Snice is a portmanteau of the words 'snow' and 'ice'. As you might suspect, it is a mixture of slushy snow and ice. As it happens, the word 'snice' is most often found in use as a technical term -- an obscure bit of jargon used by those who construct ice palaces and the like.

Most snice is artificially concocted; it is white and comparatively soft, but is wet enough to bind into sturdy ice structures given time to 'set'. It may either be used as a type of mortar between ice blocks, or be sprayed into forms which are removed once it has set - essentially, snice is ice cement. Sadly, although snice is frequently used in the Nordic nations and Canada (where ice hotels and the like are exciting tourist attractions), the recipe for construction-grade snice is not openly available on the internet.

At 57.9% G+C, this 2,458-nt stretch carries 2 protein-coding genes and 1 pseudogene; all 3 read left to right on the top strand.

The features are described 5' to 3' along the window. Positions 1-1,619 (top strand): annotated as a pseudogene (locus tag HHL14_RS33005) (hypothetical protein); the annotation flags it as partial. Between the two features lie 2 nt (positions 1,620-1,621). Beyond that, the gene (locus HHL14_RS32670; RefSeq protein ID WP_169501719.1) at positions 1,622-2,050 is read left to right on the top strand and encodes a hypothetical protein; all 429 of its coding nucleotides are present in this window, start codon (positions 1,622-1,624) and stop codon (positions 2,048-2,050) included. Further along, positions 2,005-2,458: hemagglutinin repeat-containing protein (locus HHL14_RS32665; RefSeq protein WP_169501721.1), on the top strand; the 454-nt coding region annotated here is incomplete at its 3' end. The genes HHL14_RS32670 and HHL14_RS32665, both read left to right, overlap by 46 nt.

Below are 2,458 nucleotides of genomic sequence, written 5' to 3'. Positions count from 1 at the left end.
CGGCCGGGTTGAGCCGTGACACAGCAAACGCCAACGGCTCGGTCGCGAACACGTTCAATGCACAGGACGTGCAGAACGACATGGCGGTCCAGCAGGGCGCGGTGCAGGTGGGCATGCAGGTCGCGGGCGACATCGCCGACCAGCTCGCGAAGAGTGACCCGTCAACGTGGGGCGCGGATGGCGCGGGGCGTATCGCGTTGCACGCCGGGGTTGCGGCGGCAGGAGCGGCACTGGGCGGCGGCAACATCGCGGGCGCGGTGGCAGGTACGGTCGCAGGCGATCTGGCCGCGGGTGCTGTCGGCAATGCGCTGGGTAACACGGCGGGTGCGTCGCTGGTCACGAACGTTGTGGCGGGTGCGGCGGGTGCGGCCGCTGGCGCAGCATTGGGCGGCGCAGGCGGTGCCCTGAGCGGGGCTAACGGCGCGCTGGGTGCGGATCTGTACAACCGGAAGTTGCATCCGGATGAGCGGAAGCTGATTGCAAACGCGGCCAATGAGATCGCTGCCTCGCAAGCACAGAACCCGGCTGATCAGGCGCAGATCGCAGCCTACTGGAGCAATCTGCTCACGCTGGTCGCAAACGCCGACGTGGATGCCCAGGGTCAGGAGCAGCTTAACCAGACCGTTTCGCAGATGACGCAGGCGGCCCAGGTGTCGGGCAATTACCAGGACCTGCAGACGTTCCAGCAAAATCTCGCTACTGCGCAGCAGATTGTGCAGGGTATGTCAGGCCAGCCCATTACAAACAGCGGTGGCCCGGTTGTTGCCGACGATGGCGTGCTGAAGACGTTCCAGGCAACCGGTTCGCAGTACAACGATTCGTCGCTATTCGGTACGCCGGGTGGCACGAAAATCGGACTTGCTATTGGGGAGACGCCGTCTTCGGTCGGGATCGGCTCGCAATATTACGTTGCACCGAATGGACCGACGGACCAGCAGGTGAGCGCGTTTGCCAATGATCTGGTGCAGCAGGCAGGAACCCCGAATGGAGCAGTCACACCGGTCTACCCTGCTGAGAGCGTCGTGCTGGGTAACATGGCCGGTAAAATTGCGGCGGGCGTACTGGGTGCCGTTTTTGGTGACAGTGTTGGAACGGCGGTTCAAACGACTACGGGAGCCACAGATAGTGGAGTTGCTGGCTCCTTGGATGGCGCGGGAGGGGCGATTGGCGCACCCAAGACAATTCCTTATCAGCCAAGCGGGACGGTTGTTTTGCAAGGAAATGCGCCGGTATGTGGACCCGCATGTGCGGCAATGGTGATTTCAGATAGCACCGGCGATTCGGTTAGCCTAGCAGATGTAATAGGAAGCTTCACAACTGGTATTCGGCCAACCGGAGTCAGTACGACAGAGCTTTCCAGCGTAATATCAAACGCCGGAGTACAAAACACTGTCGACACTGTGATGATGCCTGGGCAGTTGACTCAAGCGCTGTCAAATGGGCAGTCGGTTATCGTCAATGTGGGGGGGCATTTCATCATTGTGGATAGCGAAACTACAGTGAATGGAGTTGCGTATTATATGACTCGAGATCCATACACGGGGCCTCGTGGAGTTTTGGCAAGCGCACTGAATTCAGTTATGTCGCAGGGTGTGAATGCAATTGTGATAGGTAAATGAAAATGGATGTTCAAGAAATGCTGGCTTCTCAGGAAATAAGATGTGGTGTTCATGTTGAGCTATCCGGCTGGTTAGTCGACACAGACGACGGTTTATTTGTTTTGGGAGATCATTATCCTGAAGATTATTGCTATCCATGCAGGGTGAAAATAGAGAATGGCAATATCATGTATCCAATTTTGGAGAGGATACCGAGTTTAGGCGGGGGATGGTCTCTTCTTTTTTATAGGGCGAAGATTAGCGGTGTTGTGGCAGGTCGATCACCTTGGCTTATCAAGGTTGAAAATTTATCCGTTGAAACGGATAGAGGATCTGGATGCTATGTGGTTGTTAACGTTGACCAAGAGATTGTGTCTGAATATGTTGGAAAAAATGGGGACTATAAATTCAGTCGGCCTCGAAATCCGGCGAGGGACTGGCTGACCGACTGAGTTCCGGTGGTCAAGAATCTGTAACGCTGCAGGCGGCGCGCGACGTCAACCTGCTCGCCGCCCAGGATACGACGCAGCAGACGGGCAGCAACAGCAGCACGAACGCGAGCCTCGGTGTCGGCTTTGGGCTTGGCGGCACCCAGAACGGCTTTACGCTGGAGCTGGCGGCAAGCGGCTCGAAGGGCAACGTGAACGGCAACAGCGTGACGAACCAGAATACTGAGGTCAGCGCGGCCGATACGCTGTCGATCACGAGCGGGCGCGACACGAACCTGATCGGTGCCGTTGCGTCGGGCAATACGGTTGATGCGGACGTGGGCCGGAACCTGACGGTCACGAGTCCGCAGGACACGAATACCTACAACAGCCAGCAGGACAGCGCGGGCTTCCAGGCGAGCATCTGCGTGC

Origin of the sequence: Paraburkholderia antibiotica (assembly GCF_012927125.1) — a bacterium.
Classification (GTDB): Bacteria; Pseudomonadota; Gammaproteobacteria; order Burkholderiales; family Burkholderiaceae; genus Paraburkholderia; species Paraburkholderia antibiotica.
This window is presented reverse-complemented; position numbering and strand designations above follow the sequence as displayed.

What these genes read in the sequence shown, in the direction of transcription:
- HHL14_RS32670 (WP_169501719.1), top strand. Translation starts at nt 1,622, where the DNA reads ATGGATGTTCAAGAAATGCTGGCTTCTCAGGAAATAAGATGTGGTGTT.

I was not able to find a definite origin of the word, but it may have been coined by Ake Larsson, the architect of the IceHotel in Swedish Lapland.

Log in or registerto write something here or to contact authors.